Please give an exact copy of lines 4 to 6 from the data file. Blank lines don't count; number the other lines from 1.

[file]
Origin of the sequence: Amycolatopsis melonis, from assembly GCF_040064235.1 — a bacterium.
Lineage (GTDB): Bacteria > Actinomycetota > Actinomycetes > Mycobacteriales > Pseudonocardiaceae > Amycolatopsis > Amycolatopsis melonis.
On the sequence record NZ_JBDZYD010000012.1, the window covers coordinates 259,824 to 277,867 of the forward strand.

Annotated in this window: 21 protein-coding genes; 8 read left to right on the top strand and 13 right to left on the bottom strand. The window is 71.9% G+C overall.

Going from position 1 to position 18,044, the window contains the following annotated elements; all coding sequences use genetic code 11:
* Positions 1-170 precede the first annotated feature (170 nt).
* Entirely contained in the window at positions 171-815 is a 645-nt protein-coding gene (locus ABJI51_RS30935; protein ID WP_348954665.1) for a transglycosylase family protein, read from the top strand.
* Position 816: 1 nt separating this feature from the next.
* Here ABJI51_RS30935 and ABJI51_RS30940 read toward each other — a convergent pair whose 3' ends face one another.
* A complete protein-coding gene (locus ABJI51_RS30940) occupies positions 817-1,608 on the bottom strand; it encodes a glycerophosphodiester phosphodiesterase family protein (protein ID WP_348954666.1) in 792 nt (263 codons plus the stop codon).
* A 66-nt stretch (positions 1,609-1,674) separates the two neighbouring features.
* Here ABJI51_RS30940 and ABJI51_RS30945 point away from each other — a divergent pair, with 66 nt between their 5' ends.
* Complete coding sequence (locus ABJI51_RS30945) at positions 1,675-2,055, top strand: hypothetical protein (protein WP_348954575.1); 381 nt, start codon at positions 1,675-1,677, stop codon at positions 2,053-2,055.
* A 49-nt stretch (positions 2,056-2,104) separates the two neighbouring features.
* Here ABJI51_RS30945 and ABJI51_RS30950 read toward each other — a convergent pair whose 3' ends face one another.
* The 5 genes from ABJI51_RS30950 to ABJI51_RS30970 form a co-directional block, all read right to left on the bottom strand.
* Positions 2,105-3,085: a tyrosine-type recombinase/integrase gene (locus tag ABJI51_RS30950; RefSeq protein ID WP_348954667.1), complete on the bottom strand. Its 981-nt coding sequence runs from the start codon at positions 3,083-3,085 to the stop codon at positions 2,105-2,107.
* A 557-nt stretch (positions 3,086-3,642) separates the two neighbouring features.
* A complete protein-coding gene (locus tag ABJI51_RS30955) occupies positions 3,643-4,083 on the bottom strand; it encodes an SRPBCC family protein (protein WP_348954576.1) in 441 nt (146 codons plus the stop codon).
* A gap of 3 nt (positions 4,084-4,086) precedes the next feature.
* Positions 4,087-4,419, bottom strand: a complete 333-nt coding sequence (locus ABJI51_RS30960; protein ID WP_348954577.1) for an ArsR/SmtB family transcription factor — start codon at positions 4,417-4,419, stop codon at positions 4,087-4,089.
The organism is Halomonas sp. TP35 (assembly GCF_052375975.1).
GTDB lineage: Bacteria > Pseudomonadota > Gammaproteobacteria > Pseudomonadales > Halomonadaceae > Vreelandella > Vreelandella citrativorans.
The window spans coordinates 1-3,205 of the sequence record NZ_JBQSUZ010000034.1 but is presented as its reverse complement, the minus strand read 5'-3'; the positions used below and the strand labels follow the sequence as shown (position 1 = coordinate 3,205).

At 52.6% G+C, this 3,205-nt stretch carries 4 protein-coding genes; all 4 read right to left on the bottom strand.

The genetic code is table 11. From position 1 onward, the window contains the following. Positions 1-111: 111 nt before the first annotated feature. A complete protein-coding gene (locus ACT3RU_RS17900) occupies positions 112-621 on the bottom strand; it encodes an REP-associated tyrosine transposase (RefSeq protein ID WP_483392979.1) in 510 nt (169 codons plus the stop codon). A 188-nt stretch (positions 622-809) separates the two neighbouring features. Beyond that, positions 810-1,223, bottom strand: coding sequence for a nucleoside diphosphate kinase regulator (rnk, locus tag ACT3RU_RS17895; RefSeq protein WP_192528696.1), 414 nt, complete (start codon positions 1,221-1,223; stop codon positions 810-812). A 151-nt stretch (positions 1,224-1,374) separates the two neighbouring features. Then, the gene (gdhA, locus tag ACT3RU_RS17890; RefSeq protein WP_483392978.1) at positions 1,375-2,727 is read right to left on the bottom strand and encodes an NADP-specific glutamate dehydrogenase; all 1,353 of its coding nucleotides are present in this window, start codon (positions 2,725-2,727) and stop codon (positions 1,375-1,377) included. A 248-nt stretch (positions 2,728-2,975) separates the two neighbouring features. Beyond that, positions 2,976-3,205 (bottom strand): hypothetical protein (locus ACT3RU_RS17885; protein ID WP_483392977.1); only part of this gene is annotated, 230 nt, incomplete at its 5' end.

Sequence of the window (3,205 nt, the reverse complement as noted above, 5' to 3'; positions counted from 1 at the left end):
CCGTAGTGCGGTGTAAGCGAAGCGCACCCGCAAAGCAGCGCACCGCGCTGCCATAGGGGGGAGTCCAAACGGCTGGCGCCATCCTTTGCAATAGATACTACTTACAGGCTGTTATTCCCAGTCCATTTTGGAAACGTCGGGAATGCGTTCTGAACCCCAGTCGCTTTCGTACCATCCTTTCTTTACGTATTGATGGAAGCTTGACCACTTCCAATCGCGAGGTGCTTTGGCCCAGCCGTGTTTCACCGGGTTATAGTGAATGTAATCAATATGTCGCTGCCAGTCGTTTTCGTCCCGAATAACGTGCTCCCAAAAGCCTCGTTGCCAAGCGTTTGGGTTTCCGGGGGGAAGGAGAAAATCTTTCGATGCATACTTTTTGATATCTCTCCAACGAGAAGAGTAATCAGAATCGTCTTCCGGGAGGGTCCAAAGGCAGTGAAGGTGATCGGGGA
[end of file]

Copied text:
Annotated in this window: 21 protein-coding genes; 8 read left to right on the top strand and 13 right to left on the bottom strand. The window is 71.9% G+C overall.

Going from position 1 to position 18,044, the window contains the following annotated elements; all coding sequences use genetic code 11:
* Positions 1-170 precede the first annotated feature (170 nt).